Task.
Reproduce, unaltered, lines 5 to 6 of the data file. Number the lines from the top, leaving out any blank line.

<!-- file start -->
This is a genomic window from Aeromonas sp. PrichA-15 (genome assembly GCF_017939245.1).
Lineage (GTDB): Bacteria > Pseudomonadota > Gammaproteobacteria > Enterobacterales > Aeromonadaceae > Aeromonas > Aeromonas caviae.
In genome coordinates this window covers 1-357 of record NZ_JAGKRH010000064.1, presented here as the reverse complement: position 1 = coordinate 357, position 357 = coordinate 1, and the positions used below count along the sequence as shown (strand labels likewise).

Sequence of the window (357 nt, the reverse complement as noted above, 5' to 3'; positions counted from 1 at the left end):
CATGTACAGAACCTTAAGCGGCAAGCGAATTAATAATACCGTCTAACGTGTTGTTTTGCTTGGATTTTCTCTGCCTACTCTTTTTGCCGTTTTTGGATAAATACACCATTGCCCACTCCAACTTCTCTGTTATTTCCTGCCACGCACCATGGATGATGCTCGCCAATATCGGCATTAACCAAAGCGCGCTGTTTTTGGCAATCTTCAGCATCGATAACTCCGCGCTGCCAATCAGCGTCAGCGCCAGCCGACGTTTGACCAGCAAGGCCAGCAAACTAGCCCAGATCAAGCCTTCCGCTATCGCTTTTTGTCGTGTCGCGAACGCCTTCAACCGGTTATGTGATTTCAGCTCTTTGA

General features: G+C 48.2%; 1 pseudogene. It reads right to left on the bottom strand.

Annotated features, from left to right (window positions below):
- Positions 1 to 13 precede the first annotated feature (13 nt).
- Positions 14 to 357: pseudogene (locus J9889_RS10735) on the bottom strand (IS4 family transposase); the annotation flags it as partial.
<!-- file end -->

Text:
CATGTACAGAACCTTAAGCGGCAAGCGAATTAATAATACCGTCTAACGTGTTGTTTTGCTTGGATTTTCTCTGCCTACTCTTTTTGCCGTTTTTGGATAAATACACCATTGCCCACTCCAACTTCTCTGTTATTTCCTGCCACGCACCATGGATGATGCTCGCCAATATCGGCATTAACCAAAGCGCGCTGTTTTTGGCAATCTTCAGCATCGATAACTCCGCGCTGCCAATCAGCGTCAGCGCCAGCCGACGTTTGACCAGCAAGGCCAGCAAACTAGCCCAGATCAAGCCTTCCGCTATCGCTTTTTGTCGTGTCGCGAACGCCTTCAACCGGTTATGTGATTTCAGCTCTTTGA

General features: G+C 48.2%; 1 pseudogene. It reads right to left on the bottom strand.